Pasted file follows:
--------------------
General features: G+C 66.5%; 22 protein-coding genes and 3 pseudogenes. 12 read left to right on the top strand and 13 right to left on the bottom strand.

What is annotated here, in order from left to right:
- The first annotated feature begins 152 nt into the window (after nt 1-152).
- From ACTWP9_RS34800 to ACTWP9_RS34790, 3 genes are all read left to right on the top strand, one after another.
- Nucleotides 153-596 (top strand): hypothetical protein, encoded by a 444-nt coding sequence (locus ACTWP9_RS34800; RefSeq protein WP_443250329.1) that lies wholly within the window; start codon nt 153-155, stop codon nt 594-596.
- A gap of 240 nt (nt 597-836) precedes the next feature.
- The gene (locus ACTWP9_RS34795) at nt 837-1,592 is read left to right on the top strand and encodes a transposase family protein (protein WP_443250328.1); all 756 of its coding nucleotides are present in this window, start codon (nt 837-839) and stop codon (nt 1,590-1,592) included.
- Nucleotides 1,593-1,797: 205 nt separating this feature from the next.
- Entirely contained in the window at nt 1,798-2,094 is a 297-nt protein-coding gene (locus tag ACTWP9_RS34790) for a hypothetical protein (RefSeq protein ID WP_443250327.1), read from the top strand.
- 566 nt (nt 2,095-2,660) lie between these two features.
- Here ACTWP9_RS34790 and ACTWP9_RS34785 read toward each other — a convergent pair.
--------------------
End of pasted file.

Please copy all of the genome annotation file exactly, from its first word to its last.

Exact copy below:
General features: G+C 66.5%; 22 protein-coding genes and 3 pseudogenes. 12 read left to right on the top strand and 13 right to left on the bottom strand.

What is annotated here, in order from left to right:
- The first annotated feature begins 152 nt into the window (after nt 1-152).
- From ACTWP9_RS34800 to ACTWP9_RS34790, 3 genes are all read left to right on the top strand, one after another.
- Nucleotides 153-596 (top strand): hypothetical protein, encoded by a 444-nt coding sequence (locus ACTWP9_RS34800; RefSeq protein WP_443250329.1) that lies wholly within the window; start codon nt 153-155, stop codon nt 594-596.
- A gap of 240 nt (nt 597-836) precedes the next feature.
- The gene (locus ACTWP9_RS34795) at nt 837-1,592 is read left to right on the top strand and encodes a transposase family protein (protein WP_443250328.1); all 756 of its coding nucleotides are present in this window, start codon (nt 837-839) and stop codon (nt 1,590-1,592) included.
- Nucleotides 1,593-1,797: 205 nt separating this feature from the next.
- Entirely contained in the window at nt 1,798-2,094 is a 297-nt protein-coding gene (locus tag ACTWP9_RS34790) for a hypothetical protein (RefSeq protein ID WP_443250327.1), read from the top strand.
- 566 nt (nt 2,095-2,660) lie between these two features.
- Here ACTWP9_RS34790 and ACTWP9_RS34785 read toward each other — a convergent pair.